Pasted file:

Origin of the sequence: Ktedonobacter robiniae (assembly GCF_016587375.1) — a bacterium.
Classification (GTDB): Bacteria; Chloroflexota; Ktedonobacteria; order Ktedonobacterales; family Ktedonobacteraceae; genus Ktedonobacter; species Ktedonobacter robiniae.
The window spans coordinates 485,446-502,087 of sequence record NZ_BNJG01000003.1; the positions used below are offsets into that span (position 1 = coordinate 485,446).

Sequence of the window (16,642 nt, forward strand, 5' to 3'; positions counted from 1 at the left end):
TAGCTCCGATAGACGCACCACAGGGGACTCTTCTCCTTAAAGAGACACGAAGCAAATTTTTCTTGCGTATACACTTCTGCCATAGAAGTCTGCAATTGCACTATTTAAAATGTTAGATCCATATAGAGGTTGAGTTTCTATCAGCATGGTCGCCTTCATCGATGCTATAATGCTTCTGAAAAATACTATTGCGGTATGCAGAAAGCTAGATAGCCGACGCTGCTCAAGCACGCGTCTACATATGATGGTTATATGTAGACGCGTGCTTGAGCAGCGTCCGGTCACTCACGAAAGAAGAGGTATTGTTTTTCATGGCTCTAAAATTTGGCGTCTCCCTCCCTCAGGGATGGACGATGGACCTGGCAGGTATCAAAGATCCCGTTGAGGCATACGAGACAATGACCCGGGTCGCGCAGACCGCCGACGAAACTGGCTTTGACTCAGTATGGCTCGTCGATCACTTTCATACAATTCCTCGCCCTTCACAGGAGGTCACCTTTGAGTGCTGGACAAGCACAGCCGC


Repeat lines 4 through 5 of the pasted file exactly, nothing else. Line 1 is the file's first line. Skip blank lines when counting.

Sequence of the window (16,642 nt, forward strand, 5' to 3'; positions counted from 1 at the left end):
TAGCTCCGATAGACGCACCACAGGGGACTCTTCTCCTTAAAGAGACACGAAGCAAATTTTTCTTGCGTATACACTTCTGCCATAGAAGTCTGCAATTGCACTATTTAAAATGTTAGATCCATATAGAGGTTGAGTTTCTATCAGCATGGTCGCCTTCATCGATGCTATAATGCTTCTGAAAAATACTATTGCGGTATGCAGAAAGCTAGATAGCCGACGCTGCTCAAGCACGCGTCTACATATGATGGTTATATGTAGACGCGTGCTTGAGCAGCGTCCGGTCACTCACGAAAGAAGAGGTATTGTTTTTCATGGCTCTAAAATTTGGCGTCTCCCTCCCTCAGGGATGGACGATGGACCTGGCAGGTATCAAAGATCCCGTTGAGGCATACGAGACAATGACCCGGGTCGCGCAGACCGCCGACGAAACTGGCTTTGACTCAGTATGGCTCGTCGATCACTTTCATACAATTCCTCGCCCTTCACAGGAGGTCACCTTTGAGTGCTGGACAAGCACAGCCGC